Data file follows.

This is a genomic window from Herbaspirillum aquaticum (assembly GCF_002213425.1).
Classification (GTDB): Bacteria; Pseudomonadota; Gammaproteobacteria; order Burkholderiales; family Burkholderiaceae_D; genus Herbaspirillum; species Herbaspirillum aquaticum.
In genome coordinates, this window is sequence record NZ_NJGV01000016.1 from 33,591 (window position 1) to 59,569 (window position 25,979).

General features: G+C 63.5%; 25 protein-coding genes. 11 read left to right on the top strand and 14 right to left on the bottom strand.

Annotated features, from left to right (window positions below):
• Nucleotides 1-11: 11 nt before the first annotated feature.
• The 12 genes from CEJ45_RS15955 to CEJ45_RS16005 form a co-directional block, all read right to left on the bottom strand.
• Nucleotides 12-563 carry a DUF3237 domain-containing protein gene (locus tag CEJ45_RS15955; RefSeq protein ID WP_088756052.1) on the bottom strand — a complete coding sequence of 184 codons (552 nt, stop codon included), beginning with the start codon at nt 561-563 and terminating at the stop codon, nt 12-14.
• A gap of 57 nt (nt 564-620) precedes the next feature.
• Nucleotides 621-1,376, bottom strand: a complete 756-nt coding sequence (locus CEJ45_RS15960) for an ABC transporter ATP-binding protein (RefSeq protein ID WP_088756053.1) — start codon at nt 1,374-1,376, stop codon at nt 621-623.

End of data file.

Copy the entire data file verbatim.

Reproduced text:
This is a genomic window from Herbaspirillum aquaticum (assembly GCF_002213425.1).
Classification (GTDB): Bacteria; Pseudomonadota; Gammaproteobacteria; order Burkholderiales; family Burkholderiaceae_D; genus Herbaspirillum; species Herbaspirillum aquaticum.
In genome coordinates, this window is sequence record NZ_NJGV01000016.1 from 33,591 (window position 1) to 59,569 (window position 25,979).

General features: G+C 63.5%; 25 protein-coding genes. 11 read left to right on the top strand and 14 right to left on the bottom strand.

Annotated features, from left to right (window positions below):
• Nucleotides 1-11: 11 nt before the first annotated feature.
• The 12 genes from CEJ45_RS15955 to CEJ45_RS16005 form a co-directional block, all read right to left on the bottom strand.
• Nucleotides 12-563 carry a DUF3237 domain-containing protein gene (locus tag CEJ45_RS15955; RefSeq protein ID WP_088756052.1) on the bottom strand — a complete coding sequence of 184 codons (552 nt, stop codon included), beginning with the start codon at nt 561-563 and terminating at the stop codon, nt 12-14.
• A gap of 57 nt (nt 564-620) precedes the next feature.
• Nucleotides 621-1,376, bottom strand: a complete 756-nt coding sequence (locus CEJ45_RS15960) for an ABC transporter ATP-binding protein (RefSeq protein ID WP_088756053.1) — start codon at nt 1,374-1,376, stop codon at nt 621-623.